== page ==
Cape Verde – Maio Island

Ever heard about it? Probably not, me neither a few months ago! Now, it’s all I can think about.

When I decided to travel to Cape Verde I’d no idea what I was doing, so I asked some friends for information and help. My dear friend Mariana, who was doing volunteer work there a year ago told me about Maio Island, and about the possibility of staying with a family and probably see turtles!

Stay with a family and see turtles! I didn’t need to hear more!

But I’d no idea that there was a Maio Island, where was it, how was it, its story, and Google doesn’t help much either. I couldn’t care less, I wanted to go, even if I couldn’t find any schedules for airplanes or boats.

I talked with Maio Biodiversity Foundation and they helped with a place to stay, activities and transportation.

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So, what happened in Maio that makes it so special now?

Two days after arriving in Santiago Island, we’ve started this adventure. In Cape Verde you have to trust the flow, that everything will eventually be fine, but that also means being two hours earlier at the boat, because it might leave to early, or might not leave at all. We had to wake up at 3 am. and around 10 am. we were finally at Cidade do Porto Inglês (Vila), in Maio.

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We were placed with a family in Morro, where a portuguese volunteer was already staying. The first impact was something (not in the best possible sense)! But soon I could only be amazed at everything.

  • Maio is a quiet safe place, with long, long beaches where you’re just surrounded by nature (and a lot of cows).

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  • Everyone from the family we were staying with was all about being natural, “this is who we are, this is what you get”, that made us not only learn about their ways but also feel that they ARE our family in Maio.

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  • Thony, the other volunteer, he not only took us to all the activities as if we were real volunteers, so we got the real experience, he explained everything in detail, and made a huge effort for us to see the little turtles. Besides that, he’s funny and interesting to be with, by the end, a friend.

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  • The Foundation, their workers, and their volunteers. I totally changed my mind about this work, about volunteer work (I’ll talk more about it later), it’s hard, it’s not a vacation, one has to love nature a LOT to do it, and with scarce means.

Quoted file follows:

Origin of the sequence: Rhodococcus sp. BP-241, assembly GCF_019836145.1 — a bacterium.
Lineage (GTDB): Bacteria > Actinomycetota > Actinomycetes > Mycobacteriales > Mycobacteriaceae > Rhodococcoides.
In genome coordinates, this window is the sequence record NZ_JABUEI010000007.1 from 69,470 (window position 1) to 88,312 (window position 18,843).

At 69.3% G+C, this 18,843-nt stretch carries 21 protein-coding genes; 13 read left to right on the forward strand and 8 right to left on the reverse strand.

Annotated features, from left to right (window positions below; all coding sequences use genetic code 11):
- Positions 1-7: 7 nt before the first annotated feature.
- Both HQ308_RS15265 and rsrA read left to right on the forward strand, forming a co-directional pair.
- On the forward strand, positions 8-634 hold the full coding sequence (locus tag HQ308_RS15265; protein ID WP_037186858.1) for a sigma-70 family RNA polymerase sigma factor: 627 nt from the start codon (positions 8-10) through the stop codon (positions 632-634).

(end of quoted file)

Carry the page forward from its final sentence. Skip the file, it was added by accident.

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  • The little turtles and their fearless will of going to the wild sea!

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  • The people! The (83 years) old lady that wanted my shorts because she was jealous I’d “two boyfriends”.

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  • The long walks, and the rides, always with loud music, always with smiles and ways that were a mystery to us.

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  • The ecological kind of life they have, the sources are so scarce, that they respect the water, they wisely use all the organic leftovers… there is a long way to go, but definitely they have a more sustainable life than us.

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  • The fact that the house was always opened, with all of our stuff inside, and we were so relaxed about it.

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By listing, I understand there’s a lot about my feelings for Maio that I can’t put in words. Maio is not the most wonderful place I’ve ever been, is far from perfect with a lot of big buildings someone promised would bring development but all the money was from narcotraffic and now it’s all unfinished, with the too much relaxed kind of way (because they need to care more about their home – well, we all have!), but…

Maio brought me all the peace I missed from ages, all the silence, took away all the fears for a while, gave me the feeling of a bigger family, I saw the little turtles, the little fishes. It will always have a special place in my heart, and I might never be able to rationalize it. And that’s totally fine!

(I want to thank Thony for the beautiful photos he allowed me to use here!)

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